The shop is charmingly stuffy, quietly muffled by walls packed with fine old books. When I visited, the bookstore had to be closed so that the single attendant could open the gallery: The owner was in Europe. Don’t let the closeness of the space and the donnish air put you off. The first exhibition, “Always in Paradise: A William Blake Chrestomathy,” is transporting.

In addition to the complete “Job” — an impeccably fresh set of the nearly 200-year-old works from the first printing — there are two even rarer paintings, a broken set of Blake’s “Illustrations to Dante’s Inferno” and other choice items. Alongside are oddities like his last engraving — a calling card for a friend — and commercial projects, all accompanied by impeccable scholarly annotation.

Ridiculed by many, ignored by most during his lifetime, Blake cut an independent trail that would be hard enough to follow even in our own more liberal time. “What is grand is necessarily obscure to weak men,” he wrote in a famous letter. “That which can be made explicit to the idiot is not worth my care.”

Charles Desmarais is The San Francisco Chronicle’s art critic. Email: Twitter: @Artguy1

Always in Paradise: A William Blake Chrestomathy: 10 a.m. to 5 p.m. Mondays-Fridays, 11 a.m. to 5 p.m. Saturdays. Through Feb. 24. Free. William Blake Gallery, John Windle Antiquarian Bookseller, 49 Geary St., S.F. (415) 986-5826.

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SF WEEKLY: Gallery devoted to William Blake

Evil Renderings of a Distempered Mind

The first gallery dedicated to William Blake opened and closed in London in 1809. The second opened in San Francisco in 2016.

The 2014 eviction of several art galleries from 77 Geary St. to make room for a tech company caused ripples of consternation through the San Francisco art world. Where would these businesses, with their large space requirements and low sales volumes, go? Dispersal is still a worry, but just down the block at 49 Geary, one small second-floor space has transformed into something unique: a gallery dedicated to the late-18th- and early-19th-century poet and painter William Blake.

It’s not just a first for San Francisco. It’s a first for the world — or, rather, a second, as the only other Blake gallery closed right after it opened, in 1809.

Impressively, the William Blake Gallery, an offshoot of John Windle’s Blake-centric antiquarian bookstore down the hall, has a five-year lease. Beginning with the inaugural series of prints on display, it will rotate through its collection and mount three or four shows a year, all open to the public (although the door may be locked for security reasons). Beyond Blake’s own work, Windle plans to hang contemporary exhibits from contemporary artists influenced by him.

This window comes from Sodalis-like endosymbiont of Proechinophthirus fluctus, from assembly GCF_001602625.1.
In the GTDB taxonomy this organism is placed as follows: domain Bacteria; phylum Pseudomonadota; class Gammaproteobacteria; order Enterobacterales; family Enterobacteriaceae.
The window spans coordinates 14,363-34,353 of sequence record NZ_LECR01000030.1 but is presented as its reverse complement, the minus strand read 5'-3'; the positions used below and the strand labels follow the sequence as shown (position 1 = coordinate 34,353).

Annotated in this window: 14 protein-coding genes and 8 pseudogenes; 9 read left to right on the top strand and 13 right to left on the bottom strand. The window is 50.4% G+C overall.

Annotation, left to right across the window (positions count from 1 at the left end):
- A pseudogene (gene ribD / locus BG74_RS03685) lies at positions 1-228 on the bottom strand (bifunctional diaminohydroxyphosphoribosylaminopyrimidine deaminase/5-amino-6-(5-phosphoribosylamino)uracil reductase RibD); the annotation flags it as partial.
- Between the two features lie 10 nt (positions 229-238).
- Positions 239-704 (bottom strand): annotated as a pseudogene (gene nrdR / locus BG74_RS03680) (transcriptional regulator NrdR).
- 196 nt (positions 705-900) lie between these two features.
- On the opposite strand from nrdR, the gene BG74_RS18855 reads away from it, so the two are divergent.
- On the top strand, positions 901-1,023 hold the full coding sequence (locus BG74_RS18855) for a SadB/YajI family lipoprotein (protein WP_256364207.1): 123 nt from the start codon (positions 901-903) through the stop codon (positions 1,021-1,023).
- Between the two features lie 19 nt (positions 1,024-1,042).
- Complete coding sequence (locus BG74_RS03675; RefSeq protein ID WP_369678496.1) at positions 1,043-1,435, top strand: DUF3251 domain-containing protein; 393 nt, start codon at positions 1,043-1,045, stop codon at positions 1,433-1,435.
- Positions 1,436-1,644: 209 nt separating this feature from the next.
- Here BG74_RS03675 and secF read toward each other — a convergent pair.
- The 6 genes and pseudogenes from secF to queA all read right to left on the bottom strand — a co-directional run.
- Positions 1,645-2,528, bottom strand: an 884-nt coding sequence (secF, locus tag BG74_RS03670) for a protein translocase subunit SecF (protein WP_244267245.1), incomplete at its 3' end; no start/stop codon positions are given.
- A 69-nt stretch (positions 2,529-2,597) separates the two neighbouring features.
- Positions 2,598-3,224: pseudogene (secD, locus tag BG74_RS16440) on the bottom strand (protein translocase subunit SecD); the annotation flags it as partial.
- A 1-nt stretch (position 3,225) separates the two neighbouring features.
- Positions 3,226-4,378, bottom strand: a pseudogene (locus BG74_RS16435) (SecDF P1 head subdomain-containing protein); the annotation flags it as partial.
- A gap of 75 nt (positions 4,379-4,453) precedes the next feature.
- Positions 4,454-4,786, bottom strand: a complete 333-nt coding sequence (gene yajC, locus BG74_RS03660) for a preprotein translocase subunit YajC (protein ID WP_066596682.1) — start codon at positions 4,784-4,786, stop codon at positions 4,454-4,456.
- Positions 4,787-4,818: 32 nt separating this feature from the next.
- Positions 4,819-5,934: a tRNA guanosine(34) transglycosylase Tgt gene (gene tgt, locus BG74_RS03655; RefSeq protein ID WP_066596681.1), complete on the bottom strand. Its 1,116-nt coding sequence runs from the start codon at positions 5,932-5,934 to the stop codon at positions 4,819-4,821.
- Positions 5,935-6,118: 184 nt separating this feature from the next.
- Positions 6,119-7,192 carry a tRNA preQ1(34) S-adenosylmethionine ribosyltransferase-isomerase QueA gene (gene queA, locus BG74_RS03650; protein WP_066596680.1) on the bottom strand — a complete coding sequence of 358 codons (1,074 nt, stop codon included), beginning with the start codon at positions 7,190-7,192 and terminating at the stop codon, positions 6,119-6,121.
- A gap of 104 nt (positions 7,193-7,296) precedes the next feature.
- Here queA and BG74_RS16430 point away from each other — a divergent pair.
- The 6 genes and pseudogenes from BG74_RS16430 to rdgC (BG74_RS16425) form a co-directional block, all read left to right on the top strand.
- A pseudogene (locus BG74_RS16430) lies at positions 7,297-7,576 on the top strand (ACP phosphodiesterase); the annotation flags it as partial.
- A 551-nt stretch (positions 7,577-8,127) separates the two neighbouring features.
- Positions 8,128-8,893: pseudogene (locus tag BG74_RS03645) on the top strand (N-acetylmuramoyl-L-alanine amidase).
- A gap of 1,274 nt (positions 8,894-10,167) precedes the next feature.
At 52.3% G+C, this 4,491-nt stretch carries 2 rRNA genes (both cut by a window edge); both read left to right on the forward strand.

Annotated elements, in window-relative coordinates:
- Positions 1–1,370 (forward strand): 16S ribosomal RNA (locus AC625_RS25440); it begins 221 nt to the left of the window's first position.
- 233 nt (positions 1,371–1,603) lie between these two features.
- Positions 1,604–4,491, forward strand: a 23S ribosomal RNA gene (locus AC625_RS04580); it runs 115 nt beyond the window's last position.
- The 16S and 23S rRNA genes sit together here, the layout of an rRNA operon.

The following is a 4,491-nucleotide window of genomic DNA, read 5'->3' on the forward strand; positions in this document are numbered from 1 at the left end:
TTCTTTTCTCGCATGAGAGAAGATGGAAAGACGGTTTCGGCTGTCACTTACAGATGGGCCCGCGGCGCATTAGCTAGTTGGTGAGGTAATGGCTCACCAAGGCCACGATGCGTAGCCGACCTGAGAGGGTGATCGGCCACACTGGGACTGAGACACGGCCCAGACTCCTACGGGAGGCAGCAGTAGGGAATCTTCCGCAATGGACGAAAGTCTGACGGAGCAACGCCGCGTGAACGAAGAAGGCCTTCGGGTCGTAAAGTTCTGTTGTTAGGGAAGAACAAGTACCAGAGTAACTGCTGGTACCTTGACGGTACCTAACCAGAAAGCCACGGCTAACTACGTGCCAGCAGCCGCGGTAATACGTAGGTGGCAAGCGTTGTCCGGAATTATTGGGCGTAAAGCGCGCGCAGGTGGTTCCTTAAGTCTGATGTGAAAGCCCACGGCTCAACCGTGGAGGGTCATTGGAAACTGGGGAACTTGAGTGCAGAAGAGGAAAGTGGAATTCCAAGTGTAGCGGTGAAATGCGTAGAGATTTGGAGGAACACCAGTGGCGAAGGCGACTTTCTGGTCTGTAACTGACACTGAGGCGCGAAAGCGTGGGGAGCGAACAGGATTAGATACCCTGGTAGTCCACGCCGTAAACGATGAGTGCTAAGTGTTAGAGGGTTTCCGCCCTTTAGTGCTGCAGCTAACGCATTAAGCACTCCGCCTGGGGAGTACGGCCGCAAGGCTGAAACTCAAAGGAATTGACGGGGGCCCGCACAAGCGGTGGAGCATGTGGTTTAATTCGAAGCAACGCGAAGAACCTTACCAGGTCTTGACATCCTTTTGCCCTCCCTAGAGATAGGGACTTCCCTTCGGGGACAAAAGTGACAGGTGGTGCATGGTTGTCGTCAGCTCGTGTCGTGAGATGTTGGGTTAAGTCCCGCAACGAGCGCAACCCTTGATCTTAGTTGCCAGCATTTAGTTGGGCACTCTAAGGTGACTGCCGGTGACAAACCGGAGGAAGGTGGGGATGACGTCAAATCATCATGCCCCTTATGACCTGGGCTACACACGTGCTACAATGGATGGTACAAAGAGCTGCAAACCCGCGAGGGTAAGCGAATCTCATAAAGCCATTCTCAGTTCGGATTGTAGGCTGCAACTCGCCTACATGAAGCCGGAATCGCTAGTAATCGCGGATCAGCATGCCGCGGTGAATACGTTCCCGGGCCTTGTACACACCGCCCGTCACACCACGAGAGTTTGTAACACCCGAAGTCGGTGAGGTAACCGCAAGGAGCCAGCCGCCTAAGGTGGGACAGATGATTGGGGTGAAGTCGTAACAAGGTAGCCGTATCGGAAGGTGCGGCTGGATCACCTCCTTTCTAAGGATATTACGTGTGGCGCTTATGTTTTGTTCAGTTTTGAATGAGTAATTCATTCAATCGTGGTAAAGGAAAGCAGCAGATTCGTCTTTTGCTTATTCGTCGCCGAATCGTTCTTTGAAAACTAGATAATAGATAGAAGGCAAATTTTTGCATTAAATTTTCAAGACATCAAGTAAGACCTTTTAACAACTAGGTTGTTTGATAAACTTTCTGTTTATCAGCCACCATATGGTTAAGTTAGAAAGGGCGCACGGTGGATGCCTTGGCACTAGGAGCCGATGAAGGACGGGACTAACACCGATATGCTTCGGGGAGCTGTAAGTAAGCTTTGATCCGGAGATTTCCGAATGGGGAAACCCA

Calling the gallery’s existence an “extraordinary concatenation of events,” Windle notes that many of the holdings assembled themselves almost as if by magic. Private collectors lent out works that hadn’t been seen since the 1920s. Less than a month after the lease at 49 Geary fell into place, Blake scholar Bob Essick of the University of California at Riverside discovered an engraving on eBay. There is a copy of the frontispiece to Blake’s 1802 Adam Naming the Beasts, one incomplete version of which sold for nearly $100,000. (They’re rare, in part, because — as Essick puts it — “Blake couldn’t give it away, like so much of what he did.”) The world of Blake collectors is a rarefied, insular one: Many have insisted upon anonymity to the point of keeping the state they reside in a secret.

Even if you lack sufficient knowledge of art history to contextualize Blake within the standard practices of his day — which he helped refine, inventing his own method of color printing that he hybridized with hand-finished work — the gallery is a treat. But because Blake was trained as engraver and printer as well as an artist, the question of what is “original” can be fuzzier than it is with other artists. Many of Blake’s prized works were originally commissions, as the dreamy watercolors and rather-less-than-orthodox adaptations of Biblical narratives put off the London art establishment even at the height of the Romantic period. But Blake’s ambition only grew, even if his fame didn’t until decades after his death: Toward the end of his life, he executed a series of 100 large watercolors based on Dante’s Divine Comedy. Works like The Book of Job, represented here in all 21 pages, reveal a master craftsman who was not content to remain a commercial artisan, churning out illustrations for his patrons.